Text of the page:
The trial court properly limited cross-examination of Dr. Gross. He had been exonerated of the charges that had been brought against him. Inquiry into those charges would have served only to create confusion in an area of marginal relevance. At trial, Dr. Gross testified to his hardly astonishing conclusion that the victim's death was the result of multiple stab wounds to the trunk. There was other evidence to this same effect, and no evidence that Cunningham was hit by a bolt of lightning.8 Even assuming that cross-examination was curtailed erroneously, any error was harmless. The trial court was within its discretion in limiting Paradise's cross-examination of Dr. Gross.
The judgment of the district court is affirmed.
1. “A person is guilty of murder when, with intent to cause the death of another person, he causes the death of such person․” See CGS § 53a-54a. “A person is guilty of [felony] murder when, acting either alone or with one or more persons, he commits or attempts to commit ․ kidnapping ․ and, in the course of and in furtherance of such crime or of flight therefrom, he, or another participant, if any, causes the death of a person other than one of the participants․” See CGS 53a-54c. “A person is guilty of kidnapping in the first degree when he abducts another person and: ․ he restrains the person abducted with intent to (A) inflict physical injury upon him or violate or abuse him sexually; or (B) accomplish or advance the commission of a felony․” See CGS § 53a-92(a)(2).
2. See CGS § 53a-92(b)(kidnapping); CGS § 53a-54a(c) (murder); and D'Amico v. Manson, 193 Conn. 144, 476 A.2d 543, 548 n. 7 (1984) (classifying felony murder as a class A felony under the murder statute CGS § 53a-54a(c)).
3. CGS § 53a-35a.
4. CGS § 53a-54b(5) provides that “[a] person is guilty of a capital felony who is convicted of ․ murder by a kidnapper of a kidnapped person during the course of the kidnapping or before such person is able to return or be returned to safety․”
5. There is no indication in the record that Connecticut, a state where nobody has been executed since 1976 when the validity of the death penalty was reaffirmed by the Supreme Court in Gregg v. Georgia, 428 U.S. 153, 96 S.Ct. 2909, 49 L.Ed.2d 859 (1976), actually would ever have tried to dispatch Paradise to that other world for which he is named.
6. In making this assumption, we leave open the question of what significance to assign to the fact that the state agreed not to seek the death penalty in return for petitioner's waiver of his right to a probable cause hearing. It could be argued that the process by which the state's agreement in this regard was secured is analogous to the “give and take” of plea negotiations. In that context, the Supreme Court has held that it is permissible for a prosecutor to threaten a defendant with additional charges should he refuse to plead, so long as the defendant is “free to accept or reject the prosecution's offer.” Bordenkircher v. Hayes, 434 U.S. 357, 363, 98 S.Ct. 663, 668, 54 L.Ed.2d 604 (1978).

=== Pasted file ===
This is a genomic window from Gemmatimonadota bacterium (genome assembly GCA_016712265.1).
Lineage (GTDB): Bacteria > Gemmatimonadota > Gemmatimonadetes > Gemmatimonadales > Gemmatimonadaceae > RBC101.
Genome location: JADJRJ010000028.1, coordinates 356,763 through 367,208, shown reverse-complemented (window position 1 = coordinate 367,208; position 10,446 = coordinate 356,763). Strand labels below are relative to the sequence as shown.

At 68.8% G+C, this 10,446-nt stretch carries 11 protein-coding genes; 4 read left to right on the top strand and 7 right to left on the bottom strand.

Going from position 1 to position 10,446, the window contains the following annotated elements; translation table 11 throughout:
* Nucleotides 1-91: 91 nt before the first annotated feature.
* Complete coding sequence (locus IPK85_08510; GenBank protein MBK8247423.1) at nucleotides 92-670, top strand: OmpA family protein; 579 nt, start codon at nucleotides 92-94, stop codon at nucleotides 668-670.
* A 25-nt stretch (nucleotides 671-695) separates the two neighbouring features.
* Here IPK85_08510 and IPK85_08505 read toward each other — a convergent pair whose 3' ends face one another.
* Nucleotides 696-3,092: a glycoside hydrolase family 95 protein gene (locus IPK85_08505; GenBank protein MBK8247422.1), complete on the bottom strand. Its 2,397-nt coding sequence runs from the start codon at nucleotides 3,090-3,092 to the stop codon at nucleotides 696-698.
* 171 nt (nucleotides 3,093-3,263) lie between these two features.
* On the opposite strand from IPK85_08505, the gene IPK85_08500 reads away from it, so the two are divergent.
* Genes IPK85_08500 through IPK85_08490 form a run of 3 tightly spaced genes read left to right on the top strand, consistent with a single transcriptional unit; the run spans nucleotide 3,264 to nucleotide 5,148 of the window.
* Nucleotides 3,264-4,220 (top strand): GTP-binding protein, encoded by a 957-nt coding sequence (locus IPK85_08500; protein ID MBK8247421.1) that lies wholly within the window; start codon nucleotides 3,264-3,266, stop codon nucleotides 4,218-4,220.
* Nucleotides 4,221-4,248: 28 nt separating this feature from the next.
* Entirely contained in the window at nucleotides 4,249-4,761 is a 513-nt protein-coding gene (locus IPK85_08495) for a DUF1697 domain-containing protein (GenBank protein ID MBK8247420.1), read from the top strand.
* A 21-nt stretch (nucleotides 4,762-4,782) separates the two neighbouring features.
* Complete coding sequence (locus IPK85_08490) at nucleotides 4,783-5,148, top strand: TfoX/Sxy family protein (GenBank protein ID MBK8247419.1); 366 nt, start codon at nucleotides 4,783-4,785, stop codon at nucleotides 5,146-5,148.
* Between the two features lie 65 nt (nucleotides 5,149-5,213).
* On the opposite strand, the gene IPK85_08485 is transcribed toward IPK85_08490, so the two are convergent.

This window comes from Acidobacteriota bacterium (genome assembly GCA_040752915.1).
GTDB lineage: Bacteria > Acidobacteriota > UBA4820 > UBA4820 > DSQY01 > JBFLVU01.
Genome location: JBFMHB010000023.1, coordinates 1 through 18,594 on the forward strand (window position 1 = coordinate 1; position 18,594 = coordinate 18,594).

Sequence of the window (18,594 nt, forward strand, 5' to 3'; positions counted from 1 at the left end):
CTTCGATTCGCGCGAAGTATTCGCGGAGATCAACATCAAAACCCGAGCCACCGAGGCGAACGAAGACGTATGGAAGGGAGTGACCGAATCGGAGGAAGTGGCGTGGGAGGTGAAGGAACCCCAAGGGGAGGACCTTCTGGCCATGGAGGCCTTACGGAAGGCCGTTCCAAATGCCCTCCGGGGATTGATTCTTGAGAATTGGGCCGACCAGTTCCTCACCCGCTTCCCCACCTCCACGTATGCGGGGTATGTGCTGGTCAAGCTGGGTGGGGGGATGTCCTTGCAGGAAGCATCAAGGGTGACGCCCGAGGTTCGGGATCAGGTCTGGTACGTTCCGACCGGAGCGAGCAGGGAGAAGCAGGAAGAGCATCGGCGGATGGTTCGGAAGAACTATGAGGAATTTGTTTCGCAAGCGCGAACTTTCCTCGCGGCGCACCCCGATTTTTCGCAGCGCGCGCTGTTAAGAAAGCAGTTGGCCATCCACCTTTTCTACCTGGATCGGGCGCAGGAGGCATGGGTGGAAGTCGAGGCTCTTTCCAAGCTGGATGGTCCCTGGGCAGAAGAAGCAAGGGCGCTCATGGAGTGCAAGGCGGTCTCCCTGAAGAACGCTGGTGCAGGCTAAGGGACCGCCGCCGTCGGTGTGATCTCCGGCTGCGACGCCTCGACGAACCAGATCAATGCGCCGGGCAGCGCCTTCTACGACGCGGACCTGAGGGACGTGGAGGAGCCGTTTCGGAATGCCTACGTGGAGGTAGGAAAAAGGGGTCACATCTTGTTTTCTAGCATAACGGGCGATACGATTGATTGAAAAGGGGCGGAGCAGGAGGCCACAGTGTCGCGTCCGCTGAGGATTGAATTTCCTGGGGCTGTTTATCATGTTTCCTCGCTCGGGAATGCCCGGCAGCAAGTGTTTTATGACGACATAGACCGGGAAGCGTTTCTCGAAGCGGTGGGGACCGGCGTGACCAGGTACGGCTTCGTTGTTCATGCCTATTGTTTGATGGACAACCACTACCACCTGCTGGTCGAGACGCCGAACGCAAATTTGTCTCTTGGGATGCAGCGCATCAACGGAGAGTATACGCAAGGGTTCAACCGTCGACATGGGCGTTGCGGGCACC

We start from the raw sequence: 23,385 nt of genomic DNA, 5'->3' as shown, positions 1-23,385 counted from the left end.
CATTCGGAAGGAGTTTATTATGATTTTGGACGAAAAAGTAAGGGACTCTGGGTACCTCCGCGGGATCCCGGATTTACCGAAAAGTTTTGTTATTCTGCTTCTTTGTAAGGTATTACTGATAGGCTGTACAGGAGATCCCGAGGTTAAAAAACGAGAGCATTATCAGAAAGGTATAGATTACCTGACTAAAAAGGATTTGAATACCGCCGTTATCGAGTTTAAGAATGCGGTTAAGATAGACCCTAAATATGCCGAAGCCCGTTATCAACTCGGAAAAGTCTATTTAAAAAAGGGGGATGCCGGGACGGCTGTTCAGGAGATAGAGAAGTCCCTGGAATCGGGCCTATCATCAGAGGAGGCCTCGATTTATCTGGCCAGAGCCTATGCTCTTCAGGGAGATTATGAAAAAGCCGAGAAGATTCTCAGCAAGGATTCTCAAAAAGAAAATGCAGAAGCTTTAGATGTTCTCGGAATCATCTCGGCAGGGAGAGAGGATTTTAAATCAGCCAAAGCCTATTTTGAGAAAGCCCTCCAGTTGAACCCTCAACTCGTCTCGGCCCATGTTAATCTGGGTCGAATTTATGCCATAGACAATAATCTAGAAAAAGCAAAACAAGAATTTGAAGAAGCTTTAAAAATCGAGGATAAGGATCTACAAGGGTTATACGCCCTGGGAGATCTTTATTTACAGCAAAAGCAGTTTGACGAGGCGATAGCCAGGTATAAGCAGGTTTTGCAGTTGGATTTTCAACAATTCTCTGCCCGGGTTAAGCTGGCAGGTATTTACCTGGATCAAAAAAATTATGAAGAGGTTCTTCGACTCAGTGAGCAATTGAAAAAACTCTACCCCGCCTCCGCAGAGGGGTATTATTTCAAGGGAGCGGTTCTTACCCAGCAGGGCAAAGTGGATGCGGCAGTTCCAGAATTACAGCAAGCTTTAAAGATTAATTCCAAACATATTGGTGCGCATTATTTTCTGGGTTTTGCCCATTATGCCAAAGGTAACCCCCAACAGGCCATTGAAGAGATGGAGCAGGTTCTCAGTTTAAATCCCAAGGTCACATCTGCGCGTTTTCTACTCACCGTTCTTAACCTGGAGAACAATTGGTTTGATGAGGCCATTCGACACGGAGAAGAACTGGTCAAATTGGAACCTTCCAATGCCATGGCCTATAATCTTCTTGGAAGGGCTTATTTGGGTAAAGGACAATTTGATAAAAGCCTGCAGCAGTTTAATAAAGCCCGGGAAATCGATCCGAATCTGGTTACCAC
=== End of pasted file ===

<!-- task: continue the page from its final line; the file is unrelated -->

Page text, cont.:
7. The circumstances underlying the state's discovery that it could proceed on the capital felony charge, after the Paradise I dismissal, confirm the absence of a “realistic likelihood of vindictiveness” in this case. In an earlier proceeding, the former assistant state's attorney initially responsible for prosecuting Paradise testified that it was the footnote, see supra, in the Connecticut Supreme Court's opinion dismissing the original charges against Paradise that “gave us a clue that the statute had not run for capital felonies.” This statement reveals that at worst the state proceeded against Paradise in a somewhat muddled fashion. We should not allow the doctrine of prosecutorial vindictiveness to be invoked-as Paradise seeks to do here-to require application of some hypothetical presumption of prosecutorial infallibility, and to require the release of a guilty defendant every time a prosecutor stumbles into an inadvertent pleading error. As Goodwin made clear, a prosecutor need not be “infallible” to avoid application of the presumption-such an approach “would ignore the practical restraints imposed by often limited prosecutorial resources.” 457 U.S. at 382, n. 14, 102 S.Ct. at 2493, n. 14.
8. In fact, four other witnesses testified about the cause of the victim's death.
BRIEANT, District Judge: